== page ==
The appeal for unity is frequent in Paul’s writings, especially with such diverse congregations of slaves and the poor and Gentiles and Jews: “Be of the same mind toward one another. Do not set your mind on high things, but associate with the humble. Do not be wise in your own opinion” (Rom 12:15).
The verb in 2 Corinthians 13:11 means to “think about this, develop this attitude of mind.”
This is not a superficial legalistic conformity but an inward attitude toward how we think about each other and how we treat each other.
Paul’s prayer for such harmony is evident in Romans 15:5: “Now may the God of patience and comfort grant you to be like–minded toward one another, according to Christ Jesus, that you may with one mind and one mouth glorify the God and Father of our Lord Jesus Christ.”
In Philippians, Paul explained the meaning of this oneness of mind: “Fulfill my joy by being like–minded, having the same love, being of one accord, of one mind” (Phil 2:2). The next verses describe this oneness: “Let nothing be done through selfish ambition or conceit, but in lowliness of mind let each esteem others better [more important] than himself. Let each of you look out not only for his own interests, but also for the interests of others” (2:3–-4).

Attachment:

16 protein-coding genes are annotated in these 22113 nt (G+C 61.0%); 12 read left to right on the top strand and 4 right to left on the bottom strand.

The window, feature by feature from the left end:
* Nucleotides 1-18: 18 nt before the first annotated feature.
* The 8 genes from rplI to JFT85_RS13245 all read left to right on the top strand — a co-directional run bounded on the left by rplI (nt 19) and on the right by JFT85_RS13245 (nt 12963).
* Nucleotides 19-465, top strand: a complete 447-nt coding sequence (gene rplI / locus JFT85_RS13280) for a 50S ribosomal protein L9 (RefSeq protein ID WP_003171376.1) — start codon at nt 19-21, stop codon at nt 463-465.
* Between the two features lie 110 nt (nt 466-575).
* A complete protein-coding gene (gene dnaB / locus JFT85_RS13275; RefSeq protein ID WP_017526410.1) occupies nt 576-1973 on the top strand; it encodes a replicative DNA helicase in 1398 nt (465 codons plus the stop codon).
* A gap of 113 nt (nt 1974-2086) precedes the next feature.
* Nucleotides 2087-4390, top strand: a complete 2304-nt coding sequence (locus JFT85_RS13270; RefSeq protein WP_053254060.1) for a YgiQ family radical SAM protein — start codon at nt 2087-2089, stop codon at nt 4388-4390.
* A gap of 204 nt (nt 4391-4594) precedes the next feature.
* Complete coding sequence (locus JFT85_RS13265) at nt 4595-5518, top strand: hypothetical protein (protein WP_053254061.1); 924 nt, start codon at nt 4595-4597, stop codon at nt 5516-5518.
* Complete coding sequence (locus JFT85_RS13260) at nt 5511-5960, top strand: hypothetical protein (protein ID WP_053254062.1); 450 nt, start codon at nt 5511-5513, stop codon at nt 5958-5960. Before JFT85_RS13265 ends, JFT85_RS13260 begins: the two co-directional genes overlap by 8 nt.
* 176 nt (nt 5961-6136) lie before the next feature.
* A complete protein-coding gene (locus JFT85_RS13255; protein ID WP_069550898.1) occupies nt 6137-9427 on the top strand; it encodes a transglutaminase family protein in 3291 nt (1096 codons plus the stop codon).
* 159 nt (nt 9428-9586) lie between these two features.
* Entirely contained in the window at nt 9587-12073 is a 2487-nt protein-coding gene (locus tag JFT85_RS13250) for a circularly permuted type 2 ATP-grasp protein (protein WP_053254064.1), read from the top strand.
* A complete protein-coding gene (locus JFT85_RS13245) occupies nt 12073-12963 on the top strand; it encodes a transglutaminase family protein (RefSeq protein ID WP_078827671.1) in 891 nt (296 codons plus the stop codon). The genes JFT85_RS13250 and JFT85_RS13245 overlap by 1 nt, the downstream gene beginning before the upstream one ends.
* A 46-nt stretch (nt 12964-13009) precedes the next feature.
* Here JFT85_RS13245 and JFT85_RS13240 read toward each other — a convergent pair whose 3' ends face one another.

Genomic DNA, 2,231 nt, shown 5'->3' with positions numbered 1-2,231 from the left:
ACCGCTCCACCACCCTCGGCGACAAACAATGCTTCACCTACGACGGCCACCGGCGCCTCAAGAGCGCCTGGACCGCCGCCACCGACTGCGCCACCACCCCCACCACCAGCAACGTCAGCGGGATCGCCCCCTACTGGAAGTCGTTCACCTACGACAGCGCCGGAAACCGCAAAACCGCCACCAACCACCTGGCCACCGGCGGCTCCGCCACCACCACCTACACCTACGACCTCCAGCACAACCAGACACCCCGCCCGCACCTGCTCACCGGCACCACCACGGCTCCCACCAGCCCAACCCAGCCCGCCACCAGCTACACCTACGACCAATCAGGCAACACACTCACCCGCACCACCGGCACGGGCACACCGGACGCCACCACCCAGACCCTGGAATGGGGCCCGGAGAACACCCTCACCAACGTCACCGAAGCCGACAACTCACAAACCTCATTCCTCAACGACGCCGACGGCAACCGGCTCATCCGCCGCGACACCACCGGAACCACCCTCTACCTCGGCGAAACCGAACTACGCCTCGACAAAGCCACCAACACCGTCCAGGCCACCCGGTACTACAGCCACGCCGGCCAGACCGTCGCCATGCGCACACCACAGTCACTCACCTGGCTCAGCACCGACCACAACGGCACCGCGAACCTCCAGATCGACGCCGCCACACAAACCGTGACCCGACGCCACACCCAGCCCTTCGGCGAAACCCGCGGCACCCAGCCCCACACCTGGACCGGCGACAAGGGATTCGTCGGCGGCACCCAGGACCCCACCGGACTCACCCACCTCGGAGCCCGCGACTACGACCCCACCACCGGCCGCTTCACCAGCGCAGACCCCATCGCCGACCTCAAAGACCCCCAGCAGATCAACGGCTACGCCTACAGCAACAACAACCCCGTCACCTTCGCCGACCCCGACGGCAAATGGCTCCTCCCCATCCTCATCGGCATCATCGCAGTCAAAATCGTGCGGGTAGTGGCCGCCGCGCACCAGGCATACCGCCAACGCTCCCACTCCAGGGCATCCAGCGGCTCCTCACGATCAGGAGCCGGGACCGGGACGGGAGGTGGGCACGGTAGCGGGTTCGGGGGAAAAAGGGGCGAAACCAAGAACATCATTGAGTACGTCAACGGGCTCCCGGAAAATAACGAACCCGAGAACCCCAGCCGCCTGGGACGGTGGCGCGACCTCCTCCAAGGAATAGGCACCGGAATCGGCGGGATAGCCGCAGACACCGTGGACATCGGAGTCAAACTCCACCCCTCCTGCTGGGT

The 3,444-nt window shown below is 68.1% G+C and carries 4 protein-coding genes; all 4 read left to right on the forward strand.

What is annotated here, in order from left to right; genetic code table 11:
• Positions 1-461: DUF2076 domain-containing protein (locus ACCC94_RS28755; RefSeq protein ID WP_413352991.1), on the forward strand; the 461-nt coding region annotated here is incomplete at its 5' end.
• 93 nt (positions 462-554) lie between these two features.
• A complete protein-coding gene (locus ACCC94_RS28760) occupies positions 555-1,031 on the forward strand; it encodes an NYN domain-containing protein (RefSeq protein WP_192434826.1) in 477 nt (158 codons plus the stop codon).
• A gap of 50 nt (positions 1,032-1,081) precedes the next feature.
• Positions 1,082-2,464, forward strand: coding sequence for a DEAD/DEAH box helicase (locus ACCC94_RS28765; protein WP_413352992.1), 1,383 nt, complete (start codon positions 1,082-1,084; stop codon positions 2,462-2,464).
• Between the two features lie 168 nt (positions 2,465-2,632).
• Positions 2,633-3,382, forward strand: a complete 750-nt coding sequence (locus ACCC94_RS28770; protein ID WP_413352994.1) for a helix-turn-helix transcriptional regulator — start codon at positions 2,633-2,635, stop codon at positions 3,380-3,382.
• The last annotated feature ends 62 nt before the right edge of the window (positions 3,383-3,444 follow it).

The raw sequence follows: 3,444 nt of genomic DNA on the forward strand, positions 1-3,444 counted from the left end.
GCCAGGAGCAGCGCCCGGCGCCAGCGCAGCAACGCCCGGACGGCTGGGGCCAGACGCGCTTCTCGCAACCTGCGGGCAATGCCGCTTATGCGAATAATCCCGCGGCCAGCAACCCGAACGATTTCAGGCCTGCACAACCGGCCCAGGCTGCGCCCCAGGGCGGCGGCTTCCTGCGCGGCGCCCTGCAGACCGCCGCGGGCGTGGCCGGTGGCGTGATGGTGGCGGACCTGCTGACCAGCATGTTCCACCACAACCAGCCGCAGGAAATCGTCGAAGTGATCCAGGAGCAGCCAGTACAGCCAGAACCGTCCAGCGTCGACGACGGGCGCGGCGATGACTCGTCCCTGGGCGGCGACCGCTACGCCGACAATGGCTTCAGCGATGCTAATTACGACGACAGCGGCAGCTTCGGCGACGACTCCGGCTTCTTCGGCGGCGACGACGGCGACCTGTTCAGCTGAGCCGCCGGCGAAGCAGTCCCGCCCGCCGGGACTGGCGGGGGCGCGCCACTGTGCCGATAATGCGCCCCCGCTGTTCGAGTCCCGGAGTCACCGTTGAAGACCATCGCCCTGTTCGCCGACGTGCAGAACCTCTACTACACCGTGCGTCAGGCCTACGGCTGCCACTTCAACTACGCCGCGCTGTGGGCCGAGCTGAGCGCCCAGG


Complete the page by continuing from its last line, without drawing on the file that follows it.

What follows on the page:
This commitment to the attitude of Christ is not just an individual obligation but a responsibility of the church to team together to practice the same unity that is experienced within the Godhead itself. John 17:21 is not just a euphemism but a genuine goal for the churches: “[I pray] that they all may be one, as You, Father, are in Me, and I in You, that they also may be one in Us, that the world may believe that You sent Me.”
Paul explains in part how this works out in practice: “Now I plead with you, brethren, by the name of our Lord Jesus Christ, that you all speak the same thing, and that there be no divisions among you, but that you be perfectly joined together in the same mind and in the same judgment” (1 Cor 1:10). This corporate testimony of unity is a powerful evangelistic testimony.
Instead of arguing over minor issues, let us unite over the main practice of the commands and agree to encourage and help each other obey them for His honor.
“Forgive me, Lord, for wanting to avoid others who disagree with me and especially for not wanting to help them or care for them. I have so much to learn from You.”
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